Saturday, September 3rd, 2016

TMC declared as national party. Is Mamata eyeing next Lok Sabha polls?

Narada Desk | September 3, 2016 2:47 am Print
After a landslide victory in the Assembly elections in West Bengal earlier this year, the Trinamool Congress (TMC) has yet another reason to rejoice as the Election Commission of India confirmed on Friday that the party has been granted national status.

After a landslide victory in the Assembly elections in West Bengal earlier this year, the Trinamool Congress (TMC) has yet another reason to rejoice as the Election Commission of India confirmed on Friday that the party has been granted national status.

The TMC was given the recognition of a national party after it successfully fulfilled one of the several conditions set by the independent body in the Symbols Order, 1968, ‘India Express’ reported.

Mamta Banerjee-led TMC is now the seventh recognized national party in the country. Others being the Congress, Bharatiya Janta Party, Bahujan Samaj Party (BSP), Nationalist Congress Party (NCP), and Communist Party of India (Marxist) (CPI[M]), ‘The Hindu’ reported.

According to the criteria set for a party to be recognized as a ‘national party”, it has to have at least 2 per cent of the total seats in the Lok Sabha from at least three different states, or get at least 6 per cent votes in four states in addition to four Lok Sabha seats, or be recognised as a “state party” in four or more states. The TMC met the last condition.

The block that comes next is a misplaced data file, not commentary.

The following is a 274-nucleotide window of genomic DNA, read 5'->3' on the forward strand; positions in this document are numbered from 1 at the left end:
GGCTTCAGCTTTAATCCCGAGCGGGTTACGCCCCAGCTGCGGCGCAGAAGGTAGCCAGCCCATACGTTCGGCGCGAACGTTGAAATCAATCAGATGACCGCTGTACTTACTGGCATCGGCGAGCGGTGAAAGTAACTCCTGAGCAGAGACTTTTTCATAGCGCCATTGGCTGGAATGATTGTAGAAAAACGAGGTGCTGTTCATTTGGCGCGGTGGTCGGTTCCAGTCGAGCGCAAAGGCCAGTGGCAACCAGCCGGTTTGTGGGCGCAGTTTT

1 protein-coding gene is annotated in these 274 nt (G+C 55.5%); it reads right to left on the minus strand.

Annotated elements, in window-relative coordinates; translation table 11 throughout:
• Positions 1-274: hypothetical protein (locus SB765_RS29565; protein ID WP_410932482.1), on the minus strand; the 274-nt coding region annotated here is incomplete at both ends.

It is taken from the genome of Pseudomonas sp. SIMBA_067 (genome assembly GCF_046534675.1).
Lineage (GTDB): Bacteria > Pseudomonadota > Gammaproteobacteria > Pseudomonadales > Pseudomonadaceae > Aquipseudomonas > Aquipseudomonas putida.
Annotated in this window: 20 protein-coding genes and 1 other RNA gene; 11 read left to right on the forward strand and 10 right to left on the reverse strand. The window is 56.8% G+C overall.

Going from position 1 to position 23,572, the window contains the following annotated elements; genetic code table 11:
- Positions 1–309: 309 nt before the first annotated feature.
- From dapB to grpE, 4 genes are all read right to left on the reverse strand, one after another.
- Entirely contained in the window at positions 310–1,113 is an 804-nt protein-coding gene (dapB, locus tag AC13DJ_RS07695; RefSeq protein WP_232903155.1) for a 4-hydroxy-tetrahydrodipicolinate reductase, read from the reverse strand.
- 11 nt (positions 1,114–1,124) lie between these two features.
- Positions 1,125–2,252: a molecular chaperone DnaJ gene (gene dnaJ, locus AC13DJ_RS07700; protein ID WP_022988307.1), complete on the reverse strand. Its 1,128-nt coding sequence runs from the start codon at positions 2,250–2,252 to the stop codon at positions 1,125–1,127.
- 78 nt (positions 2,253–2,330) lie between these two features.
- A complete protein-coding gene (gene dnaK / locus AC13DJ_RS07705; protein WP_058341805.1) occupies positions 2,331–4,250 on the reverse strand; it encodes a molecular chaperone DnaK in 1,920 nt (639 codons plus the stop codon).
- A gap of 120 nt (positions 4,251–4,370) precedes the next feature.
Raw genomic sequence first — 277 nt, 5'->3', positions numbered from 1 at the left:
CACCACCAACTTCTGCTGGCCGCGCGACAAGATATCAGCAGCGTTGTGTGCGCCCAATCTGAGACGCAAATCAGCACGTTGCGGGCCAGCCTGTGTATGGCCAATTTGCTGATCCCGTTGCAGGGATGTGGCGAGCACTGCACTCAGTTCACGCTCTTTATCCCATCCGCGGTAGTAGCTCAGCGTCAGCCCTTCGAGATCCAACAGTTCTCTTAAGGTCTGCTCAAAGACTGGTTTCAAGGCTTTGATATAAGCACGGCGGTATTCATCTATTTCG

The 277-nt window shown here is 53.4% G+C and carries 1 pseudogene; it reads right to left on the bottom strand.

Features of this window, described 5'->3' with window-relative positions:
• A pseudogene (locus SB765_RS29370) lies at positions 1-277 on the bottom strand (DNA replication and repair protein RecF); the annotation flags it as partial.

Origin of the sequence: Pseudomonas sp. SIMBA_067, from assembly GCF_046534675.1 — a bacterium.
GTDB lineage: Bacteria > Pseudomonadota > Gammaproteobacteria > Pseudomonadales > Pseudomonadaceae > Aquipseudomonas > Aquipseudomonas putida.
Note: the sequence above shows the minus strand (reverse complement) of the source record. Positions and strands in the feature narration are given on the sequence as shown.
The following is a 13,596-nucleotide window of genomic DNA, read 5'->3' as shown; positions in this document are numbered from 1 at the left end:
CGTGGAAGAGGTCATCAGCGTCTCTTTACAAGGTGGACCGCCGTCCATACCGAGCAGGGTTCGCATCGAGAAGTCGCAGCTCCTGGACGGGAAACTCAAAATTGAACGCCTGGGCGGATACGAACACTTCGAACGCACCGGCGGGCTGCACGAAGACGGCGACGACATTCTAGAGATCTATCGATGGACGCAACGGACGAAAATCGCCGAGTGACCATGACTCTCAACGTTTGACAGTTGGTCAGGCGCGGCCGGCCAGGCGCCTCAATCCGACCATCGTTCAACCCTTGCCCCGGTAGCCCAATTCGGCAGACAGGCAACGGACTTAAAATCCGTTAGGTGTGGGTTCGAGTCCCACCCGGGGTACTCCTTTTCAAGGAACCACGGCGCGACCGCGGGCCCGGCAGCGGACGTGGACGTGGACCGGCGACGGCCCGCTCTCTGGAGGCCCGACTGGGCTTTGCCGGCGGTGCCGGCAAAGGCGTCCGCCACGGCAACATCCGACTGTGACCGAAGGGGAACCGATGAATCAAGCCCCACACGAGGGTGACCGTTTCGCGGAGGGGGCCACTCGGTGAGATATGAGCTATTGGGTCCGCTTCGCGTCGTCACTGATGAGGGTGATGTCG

Other than its dominance over West Bengal politics in recent years, the TMC has presence in Manipur, Arunachal Pradesh and Tripura.

According to reports, only the TMC managed to get the status of a national party after the poll panel on August 22, 2016, amended a rule whereby it will now review the national and state party status of political parties every 10 years instead of the five.

According to a report in ‘Indian Express’, the TMC would have lost its state party status in Arunachal Pradesh after its poor showing during the 2014 Lok Sabha elections, in which it secured only 1.5% of the vote share. But the amendment now requires parties to meet the minimum vote share every 10 years, instead of 5 years.

 

 

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